HILTON HEAD’S OLDEST STRUCTURE UNDERGOES RENOVATION
Dating to 1846, Baynard Mausoleum is the oldest standing structure on Hilton Head Island. Constructed by Hilton Head planter William Eddings Baynard, the mausoleum survived the Civil War, the development of the island and several hurricanes. Over the years, however, the building fell into disrepair — the stone ridge supporting the 2,500-pound bluestone slabs of its roof cracked in half, making it only a matter of time before the roof collapsed.
In March, restoration efforts got underway at a ground-breaking ceremony hosted by Heritage Library board members, Hilton Head Mayor David Bennet and Carol Gyllenhoff of St. Luke’s Church Mouse Thrift Shop, which is helping to fund the repairs. The Heritage Library also is planning a walking history park at the site, giving visitors a look at the island’s early residents.
The Baynard family was one of the first to settle on the island year-round, after William Baynard moved to the Lowcountry at age 19 to work on the plantation he inherited from his uncle, in what today is Spanish Wells.
“He did well, so in 1845 he bought 1,200 acres on the south end of the island known as Braddock’s Point Plantation,” said historian and Heritage Library history department member Richard Thomas. “He moved into the house that was built there, the only full tabby mansion on the island. He also bought a mansion in Savannah that today is known as Davenport House.”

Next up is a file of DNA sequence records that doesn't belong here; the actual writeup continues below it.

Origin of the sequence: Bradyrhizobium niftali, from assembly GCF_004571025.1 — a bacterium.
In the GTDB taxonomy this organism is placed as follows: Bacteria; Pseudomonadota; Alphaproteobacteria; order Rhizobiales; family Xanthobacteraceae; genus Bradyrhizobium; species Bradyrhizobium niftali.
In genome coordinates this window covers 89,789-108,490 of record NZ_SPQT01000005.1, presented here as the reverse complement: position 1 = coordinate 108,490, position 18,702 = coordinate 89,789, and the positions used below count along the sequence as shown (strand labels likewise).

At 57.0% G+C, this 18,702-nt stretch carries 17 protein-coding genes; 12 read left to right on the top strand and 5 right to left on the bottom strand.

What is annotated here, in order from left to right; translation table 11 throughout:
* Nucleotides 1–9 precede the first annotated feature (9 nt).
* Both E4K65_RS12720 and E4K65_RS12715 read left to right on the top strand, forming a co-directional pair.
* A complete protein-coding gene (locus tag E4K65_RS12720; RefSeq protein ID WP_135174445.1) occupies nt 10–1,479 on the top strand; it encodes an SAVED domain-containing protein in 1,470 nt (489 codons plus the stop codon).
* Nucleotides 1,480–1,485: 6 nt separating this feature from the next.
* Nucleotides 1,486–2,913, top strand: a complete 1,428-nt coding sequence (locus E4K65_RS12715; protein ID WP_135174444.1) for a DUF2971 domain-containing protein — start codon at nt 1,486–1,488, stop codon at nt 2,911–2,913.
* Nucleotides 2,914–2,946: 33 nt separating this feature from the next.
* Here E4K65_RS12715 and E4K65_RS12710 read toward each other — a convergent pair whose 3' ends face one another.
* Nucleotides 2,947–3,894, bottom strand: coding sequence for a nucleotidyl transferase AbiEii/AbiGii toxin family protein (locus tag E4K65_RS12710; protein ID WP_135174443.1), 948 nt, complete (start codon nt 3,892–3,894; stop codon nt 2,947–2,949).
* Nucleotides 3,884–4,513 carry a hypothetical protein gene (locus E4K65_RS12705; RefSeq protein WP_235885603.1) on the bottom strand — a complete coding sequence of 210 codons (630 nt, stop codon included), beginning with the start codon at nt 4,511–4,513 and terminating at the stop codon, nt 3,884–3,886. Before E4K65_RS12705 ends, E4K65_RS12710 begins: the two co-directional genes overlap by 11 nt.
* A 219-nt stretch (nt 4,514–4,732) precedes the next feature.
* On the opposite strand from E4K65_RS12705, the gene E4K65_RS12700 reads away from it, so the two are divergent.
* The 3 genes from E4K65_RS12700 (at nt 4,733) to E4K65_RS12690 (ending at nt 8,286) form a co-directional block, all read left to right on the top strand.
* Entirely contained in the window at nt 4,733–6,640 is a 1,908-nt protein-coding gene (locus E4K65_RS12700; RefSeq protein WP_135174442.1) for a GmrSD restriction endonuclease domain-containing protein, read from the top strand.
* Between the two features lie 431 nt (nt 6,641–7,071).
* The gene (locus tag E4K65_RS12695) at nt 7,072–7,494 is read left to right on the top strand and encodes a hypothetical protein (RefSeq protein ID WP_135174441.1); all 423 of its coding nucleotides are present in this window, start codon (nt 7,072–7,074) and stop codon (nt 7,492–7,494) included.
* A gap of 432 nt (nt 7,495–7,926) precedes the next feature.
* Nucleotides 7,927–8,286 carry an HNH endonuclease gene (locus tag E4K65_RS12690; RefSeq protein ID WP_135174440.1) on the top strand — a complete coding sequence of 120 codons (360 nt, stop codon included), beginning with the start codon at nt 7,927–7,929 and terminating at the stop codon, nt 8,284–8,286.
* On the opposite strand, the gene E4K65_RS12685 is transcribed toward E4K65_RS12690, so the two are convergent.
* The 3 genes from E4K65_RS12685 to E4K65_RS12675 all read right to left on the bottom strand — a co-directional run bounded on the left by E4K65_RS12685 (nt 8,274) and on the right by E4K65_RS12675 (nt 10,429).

It was after he made the move to Braddock’s Point Plantation that Baynard began construction of the mausoleum. Three years later, he was the first person to be buried there after he died of an illness he contracted at an island party in October 1849.
In 2013, the Heritage Library assumed responsibility for the structure from the Hilton Head Historical Society. After resolving a moisture problem at the site, the library launched an initiative to raise money for the restoration of the structure. The approached local businesses for sponsorships, spoke with the families of those buried in the cemetery, and, finally, asked St. Luke’s Church for help. The Church Mouse, a boutique and fundraising mission for the church, raised more than $135,000 for the project.
Repairs on the exterior of the building should be done sometime this month. Plans include restoring the fencing, excavating a walkway and replacing gates and the mausoleum’s front doors. Then the Heritage Library will set to work on the surrounding area, developing an educational history walk complete with muster house and exhibits.